An archivist convicted of selling stolen state artifacts like an original Currier & Ives lithograph on eBay has been sentenced to two to six years in prison, paid $129,500 in restitution and handed over his personal collection to the state.
“I apologize to the people of the state of New York, especially to my colleagues, whose public trust I violated,” Daniel Lorello said Thursday. He apologized to his family and said he realized the extent of what he’d done. He was led from Albany County Court in handcuffs.
The 55-year-old former archives and records management specialist for the state Department of Education, where he worked for 29 years, pleaded guilty to second-degree grand larceny in August and was sentenced by Judge Thomas Breslin.
Some 1,600 items have been recovered, and the restitution will be used in part to repay people who bought and gave back some of them, said John Milgrim, spokesman for the Attorney General Andrew Cuomo. Lorello admitted stealing since 1997, and his personal collection worth an estimated $80,000 will be added to the state’s collection, Milgrim said.
Defense attorney Stanley Segal said New York’s collection could actually expand as a result of the case. Lorello had collected photographs of Civil War soldiers, many from his home state of Maine, and first-edition books, which were turned over.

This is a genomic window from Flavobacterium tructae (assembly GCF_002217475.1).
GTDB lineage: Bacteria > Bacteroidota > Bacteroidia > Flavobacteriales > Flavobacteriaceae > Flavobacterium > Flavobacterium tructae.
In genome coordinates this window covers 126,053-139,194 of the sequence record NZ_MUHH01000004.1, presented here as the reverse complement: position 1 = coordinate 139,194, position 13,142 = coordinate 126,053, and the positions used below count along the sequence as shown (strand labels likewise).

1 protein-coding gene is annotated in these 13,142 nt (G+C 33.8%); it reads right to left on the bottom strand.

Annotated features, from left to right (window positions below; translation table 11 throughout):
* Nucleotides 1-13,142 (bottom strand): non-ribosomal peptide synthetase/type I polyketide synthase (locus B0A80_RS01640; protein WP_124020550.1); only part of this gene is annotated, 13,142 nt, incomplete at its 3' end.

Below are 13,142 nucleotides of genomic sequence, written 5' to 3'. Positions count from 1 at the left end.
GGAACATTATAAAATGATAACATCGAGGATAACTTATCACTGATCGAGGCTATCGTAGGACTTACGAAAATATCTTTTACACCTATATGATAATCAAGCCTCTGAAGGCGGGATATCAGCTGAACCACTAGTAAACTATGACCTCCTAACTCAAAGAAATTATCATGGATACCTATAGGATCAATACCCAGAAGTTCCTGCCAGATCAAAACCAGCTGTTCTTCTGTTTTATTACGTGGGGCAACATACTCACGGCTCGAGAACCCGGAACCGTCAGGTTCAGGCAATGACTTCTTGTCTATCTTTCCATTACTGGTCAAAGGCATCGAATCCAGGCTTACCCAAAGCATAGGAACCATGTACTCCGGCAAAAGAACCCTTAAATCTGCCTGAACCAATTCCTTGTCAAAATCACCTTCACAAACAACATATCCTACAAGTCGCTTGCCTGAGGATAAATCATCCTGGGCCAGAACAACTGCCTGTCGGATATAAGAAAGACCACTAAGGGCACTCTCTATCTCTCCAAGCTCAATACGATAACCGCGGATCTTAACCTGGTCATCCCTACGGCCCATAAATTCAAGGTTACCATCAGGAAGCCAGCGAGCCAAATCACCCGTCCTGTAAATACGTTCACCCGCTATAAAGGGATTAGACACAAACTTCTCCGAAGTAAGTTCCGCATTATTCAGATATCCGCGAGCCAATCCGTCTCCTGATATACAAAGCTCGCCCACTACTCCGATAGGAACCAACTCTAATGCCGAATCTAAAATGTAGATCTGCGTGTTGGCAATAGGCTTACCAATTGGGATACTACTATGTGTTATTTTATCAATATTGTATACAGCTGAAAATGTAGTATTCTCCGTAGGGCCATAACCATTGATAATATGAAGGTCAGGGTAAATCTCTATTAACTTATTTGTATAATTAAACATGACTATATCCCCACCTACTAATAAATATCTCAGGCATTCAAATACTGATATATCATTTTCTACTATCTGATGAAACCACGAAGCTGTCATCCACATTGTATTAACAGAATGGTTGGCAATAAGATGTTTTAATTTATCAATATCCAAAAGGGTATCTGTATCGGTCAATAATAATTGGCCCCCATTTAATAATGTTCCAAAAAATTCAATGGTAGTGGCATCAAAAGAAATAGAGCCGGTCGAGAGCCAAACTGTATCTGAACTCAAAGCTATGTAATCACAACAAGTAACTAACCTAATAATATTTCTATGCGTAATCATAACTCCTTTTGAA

“Dan was widely regarded as an expert on the Civil War, especially as it had to do with New York state,” Segal said. He couldn’t offer an explanation or specific purpose for Lorello, who hadn’t been in serious trouble before, stealing from the state.
Assistant Attorney General Richard Ernst, who prosecuted Lorello, said he couldn’t recall any similar cases. The investigation was prompted by a Virginia man who alerted authorities after an 1823 letter was offered on eBay. It was a letter from John C. Calhoun to a New York general. Calhoun later became vice president.
Other stolen items were Davy Crockett Almanacs and a Winfield Scott Hancock calling card. Lorello also posted for sale on eBay a Currier & Ives lithograph showing a view from West Point.
New York’s collection has about 200 million items, said education department spokesmanTom Dunn. A recent audit was done, and outside experts were hired to assess security at the State Museum building, which houses the state library and archives. “We are putting their recommendations into place,” he said, declining to say exactly what was done.
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